Talks between Israel and the Holy See have made "substantial progress" to resolve outstanding financial and legal issues, according to a joint statement by the parties.
The Middle East Times reports a permanent bilateral working committee met at the Vatican on Wednesday in "a climate of great cordiality," underscoring "significant, even substantial progress" achieved in the talks.
The two sides have been negotiating over the legal status of the Roman Catholic Church in Israel, notably the disposition of Church property and tax exemptions for revenue earned by Christian communities.
The issues remained unresolved following a basic accord signed by the two states in 1993. The Holy See wants exemption from all taxes for the Church and its institutions.
Talks resumed in 2004 after a 10 year hiatus and have since proceeded intermittently.
"We hope that we will reach a solution in the next 13 years," joked Archbishop Antonio Maria Veglio, secretary of the Vatican Congregation for the Eastern Churches, after the committee's last meeting in December 2007 in Jerusalem.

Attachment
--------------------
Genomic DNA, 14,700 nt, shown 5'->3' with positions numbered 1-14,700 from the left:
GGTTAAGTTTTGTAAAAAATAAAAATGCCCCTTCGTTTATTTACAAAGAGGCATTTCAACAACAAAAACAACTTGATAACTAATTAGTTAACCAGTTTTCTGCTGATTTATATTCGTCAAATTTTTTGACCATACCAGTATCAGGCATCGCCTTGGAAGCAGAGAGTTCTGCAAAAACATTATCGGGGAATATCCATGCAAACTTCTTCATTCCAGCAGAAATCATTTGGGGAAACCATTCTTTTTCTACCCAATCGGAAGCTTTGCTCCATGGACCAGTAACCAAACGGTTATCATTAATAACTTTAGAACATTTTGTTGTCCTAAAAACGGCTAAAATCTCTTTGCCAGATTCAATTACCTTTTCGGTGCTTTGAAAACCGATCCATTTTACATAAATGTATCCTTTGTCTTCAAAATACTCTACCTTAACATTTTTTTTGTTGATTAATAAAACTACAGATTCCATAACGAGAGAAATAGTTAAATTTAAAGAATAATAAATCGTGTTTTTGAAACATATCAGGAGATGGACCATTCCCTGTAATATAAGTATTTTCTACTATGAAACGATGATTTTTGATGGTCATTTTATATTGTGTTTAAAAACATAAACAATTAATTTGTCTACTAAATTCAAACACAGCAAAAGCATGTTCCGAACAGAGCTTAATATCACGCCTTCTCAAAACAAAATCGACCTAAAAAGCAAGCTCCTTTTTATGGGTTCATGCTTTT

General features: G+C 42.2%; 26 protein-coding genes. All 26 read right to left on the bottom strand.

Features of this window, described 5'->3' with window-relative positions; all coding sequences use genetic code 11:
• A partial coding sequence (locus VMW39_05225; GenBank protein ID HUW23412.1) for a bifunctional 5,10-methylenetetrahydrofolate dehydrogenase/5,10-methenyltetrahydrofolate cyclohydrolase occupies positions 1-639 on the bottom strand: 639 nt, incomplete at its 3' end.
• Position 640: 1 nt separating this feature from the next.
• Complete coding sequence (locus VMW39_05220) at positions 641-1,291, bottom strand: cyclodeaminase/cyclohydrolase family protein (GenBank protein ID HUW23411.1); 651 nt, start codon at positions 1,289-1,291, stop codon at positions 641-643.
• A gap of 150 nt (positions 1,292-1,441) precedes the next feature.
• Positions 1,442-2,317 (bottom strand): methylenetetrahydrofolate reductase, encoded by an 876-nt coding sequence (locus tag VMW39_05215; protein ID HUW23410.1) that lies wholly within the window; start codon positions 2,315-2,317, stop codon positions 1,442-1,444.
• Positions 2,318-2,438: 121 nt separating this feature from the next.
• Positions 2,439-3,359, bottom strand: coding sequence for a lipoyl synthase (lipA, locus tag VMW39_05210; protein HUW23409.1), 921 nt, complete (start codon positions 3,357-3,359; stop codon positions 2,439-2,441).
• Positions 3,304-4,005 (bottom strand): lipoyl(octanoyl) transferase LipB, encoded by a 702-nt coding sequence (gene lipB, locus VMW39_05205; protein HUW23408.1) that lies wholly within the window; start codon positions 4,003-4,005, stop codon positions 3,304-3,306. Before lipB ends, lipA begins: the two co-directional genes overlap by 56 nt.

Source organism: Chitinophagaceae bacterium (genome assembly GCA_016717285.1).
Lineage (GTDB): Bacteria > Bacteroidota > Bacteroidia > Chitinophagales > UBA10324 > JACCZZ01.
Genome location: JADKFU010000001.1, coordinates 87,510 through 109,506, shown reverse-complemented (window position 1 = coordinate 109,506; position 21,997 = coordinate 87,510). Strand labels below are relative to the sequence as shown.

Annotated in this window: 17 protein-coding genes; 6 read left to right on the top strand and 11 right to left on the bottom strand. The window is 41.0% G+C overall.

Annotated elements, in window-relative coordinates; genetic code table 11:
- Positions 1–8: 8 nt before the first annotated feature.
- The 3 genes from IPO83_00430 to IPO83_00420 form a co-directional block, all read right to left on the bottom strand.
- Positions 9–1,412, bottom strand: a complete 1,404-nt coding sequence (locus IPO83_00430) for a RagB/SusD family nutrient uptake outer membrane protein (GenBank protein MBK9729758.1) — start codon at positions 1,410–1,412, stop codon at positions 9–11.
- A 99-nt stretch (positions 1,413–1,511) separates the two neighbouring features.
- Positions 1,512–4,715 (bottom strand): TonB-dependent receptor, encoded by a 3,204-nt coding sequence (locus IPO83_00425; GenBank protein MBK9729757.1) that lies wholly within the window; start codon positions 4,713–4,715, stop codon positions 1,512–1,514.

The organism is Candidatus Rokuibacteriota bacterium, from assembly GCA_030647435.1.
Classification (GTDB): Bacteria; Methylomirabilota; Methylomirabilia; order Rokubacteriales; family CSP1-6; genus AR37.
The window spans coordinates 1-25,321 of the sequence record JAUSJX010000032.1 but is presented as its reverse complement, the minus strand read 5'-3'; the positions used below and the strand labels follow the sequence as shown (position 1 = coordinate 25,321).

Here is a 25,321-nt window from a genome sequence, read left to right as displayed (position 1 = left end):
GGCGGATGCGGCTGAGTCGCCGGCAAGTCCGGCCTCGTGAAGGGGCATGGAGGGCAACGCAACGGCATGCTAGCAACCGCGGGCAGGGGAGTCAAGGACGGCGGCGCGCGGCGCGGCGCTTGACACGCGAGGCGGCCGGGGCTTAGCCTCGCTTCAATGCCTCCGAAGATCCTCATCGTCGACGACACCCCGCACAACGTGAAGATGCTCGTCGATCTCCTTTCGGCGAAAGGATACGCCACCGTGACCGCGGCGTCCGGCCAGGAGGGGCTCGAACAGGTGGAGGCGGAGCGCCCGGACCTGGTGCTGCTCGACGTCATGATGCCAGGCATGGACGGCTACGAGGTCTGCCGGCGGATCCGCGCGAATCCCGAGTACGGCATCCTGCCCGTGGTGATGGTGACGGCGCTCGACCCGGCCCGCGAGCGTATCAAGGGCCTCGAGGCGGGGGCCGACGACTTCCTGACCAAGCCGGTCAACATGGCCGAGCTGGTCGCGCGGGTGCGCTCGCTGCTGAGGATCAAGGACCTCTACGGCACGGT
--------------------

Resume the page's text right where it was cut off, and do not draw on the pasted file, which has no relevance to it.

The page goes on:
Veglio recalled that a visit by Pope Benedict XVI to Israel at the invitation of the Hebrew state was contingent on the finalisation of the accord.
A previous meeting of the joint committee in May 2007, also concluded with "important progress, the paper noted.
The latest meeting also "accomplished significant progress toward the shared goal, both substantively and in terms of putting in place procedures to improve (the) desired effectiveness of the ongoing negotiations," according to the statement quoted by Catholic News Service.
It said the next plenary meeting would take place in Israel in December.
Vatican, Israel report 'substantial' progress in talks (Middle East Times, 29/5/08)
Vatican-Israeli commission reports 'significant progress' (Catholic News Service, 29/5/08)